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For instance, ABBank is slashing 2 per cent lending rates to individual customers in the first three months. In the meantime, when taking on loans, customers have a chance to win complimentary coupons worth VND10 million ($476) for furniture purchases or get bank accounts having VND1-3 million ($47-$140) surplus.
Bao Viet Bank, meanwhile, has set aside a VND1 trillion ($47.6 million) credit package to support small and medium-sized enterprises with stable interest rate 12 per cent per year for dong-denominated loans and 5.5 per cent per year for dollar loans in the first three months.
Eximbank is honouring export businesses having dollar-raising sources dong-denominated loans with attractive dollar lending rates of 7 per cent per year.
Eximbank’s third quarter consolidated financial statement shows that its total outstanding loans fell strongly to VND63.675 trillion ($3.03 billion), contracting 14.7 per cent since Eximbank scaled down lending towards risk-prone customers.
It may even slide to 20 per cent, Phuoc said, because in the past months Eximbank had ramped up efforts to take back debts eyeing rising risks.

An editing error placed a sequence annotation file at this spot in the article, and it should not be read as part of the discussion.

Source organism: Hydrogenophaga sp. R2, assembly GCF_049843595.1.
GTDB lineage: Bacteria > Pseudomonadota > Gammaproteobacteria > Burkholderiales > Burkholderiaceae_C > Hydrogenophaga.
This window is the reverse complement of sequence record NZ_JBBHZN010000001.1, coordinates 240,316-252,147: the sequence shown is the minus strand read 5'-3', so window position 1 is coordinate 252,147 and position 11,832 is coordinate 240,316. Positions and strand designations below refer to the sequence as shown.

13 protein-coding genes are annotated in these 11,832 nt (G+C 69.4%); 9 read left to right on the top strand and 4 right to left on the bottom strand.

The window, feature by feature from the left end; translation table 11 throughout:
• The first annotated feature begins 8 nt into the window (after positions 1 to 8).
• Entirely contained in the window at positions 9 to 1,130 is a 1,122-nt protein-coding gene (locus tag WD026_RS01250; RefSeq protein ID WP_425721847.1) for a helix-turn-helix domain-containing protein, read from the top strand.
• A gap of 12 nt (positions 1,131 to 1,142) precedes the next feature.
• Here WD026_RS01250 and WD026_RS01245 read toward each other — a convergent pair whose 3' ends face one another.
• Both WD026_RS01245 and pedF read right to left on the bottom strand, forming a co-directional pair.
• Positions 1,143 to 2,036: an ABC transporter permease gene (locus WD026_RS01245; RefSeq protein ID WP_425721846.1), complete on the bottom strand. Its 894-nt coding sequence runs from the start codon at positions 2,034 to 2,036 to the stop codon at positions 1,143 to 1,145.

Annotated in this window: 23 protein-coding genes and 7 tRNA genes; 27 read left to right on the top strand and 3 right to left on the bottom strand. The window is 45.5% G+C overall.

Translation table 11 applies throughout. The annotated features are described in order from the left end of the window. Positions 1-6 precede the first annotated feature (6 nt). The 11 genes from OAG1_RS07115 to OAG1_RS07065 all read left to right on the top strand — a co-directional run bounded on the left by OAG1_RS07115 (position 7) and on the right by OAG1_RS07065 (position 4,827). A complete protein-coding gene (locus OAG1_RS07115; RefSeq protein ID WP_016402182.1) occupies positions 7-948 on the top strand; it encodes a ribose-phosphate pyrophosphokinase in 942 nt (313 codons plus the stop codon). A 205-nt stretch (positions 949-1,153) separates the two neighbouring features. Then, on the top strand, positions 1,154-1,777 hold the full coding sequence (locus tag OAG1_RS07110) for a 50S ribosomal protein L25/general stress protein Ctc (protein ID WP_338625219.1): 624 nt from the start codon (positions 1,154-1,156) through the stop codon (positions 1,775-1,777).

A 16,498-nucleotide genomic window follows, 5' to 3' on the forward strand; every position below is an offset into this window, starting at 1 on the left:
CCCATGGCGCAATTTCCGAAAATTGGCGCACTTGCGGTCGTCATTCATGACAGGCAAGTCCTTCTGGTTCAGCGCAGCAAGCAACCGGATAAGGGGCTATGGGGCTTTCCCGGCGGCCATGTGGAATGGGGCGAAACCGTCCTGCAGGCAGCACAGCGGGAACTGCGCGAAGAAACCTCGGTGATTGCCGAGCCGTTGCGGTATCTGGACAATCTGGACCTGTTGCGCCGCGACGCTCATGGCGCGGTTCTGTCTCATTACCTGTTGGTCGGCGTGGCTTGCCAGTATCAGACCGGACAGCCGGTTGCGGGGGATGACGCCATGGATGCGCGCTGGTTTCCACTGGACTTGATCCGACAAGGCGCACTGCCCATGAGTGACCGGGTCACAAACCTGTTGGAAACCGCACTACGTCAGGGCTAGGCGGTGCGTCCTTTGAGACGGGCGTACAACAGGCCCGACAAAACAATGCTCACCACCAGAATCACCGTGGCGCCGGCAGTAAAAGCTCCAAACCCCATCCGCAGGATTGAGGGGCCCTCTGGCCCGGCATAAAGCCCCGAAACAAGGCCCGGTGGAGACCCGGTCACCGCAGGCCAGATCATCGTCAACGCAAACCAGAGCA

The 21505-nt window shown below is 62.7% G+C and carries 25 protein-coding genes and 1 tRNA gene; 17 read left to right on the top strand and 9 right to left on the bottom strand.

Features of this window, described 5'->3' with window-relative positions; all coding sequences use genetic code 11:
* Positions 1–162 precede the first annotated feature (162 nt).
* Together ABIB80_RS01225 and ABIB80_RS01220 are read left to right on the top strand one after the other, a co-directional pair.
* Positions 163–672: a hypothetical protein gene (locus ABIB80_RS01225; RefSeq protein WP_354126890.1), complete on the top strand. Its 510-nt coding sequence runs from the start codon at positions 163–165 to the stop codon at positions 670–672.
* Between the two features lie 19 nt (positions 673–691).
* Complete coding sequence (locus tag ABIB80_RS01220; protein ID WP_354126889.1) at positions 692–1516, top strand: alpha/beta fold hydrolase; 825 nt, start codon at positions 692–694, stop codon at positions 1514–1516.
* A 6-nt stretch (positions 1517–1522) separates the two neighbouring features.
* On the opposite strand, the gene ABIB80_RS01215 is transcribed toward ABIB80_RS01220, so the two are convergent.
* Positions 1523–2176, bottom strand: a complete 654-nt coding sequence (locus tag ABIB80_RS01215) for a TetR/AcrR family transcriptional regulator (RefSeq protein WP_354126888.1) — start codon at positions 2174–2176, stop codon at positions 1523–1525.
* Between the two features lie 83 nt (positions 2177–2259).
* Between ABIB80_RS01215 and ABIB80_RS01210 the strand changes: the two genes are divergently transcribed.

Phuoc said that although promoting credit growth has been a constant headache to the management, Eximbank will continue to make loans in a careful manner.
Banks said credit quality was now put at top priority in a bid to rein in bad debt rates although banks possess copious capital sources.
Therefore, banks reportedly are lending each other in the inter-bank market with interest rates from 4 to 6 per cent per year and purchasing government bonds enjoying 9 per cent per year coupon rates, according to OCB general director Nguyen Dinh Tung.
“OCB’s signed credit contracts in the third quarter were positive, however capital disbursement pace remains low since firms are reluctant at production and investment expansion plans due to high inventory,” said Tung.
In this context, banks turn their attention to promoting personal loans, focusing on lending house purchases and meeting individual customers’ surging demands for shopping at year-end period.
According to a source at TienPhongBank, compared to previous years the capital demand of customers keeps rising. But as lending rates will be set based on mobilising costs, the bank did not expect a sharp increase in its credit by the year-end.
Sharing the same mindset, HDBank general director Le Thanh Trung predicted that this year the capital demand from customers would not jump markedly despite falling lending rates. Firms are incuring high inventories, he explained, while most consumers practice thrift.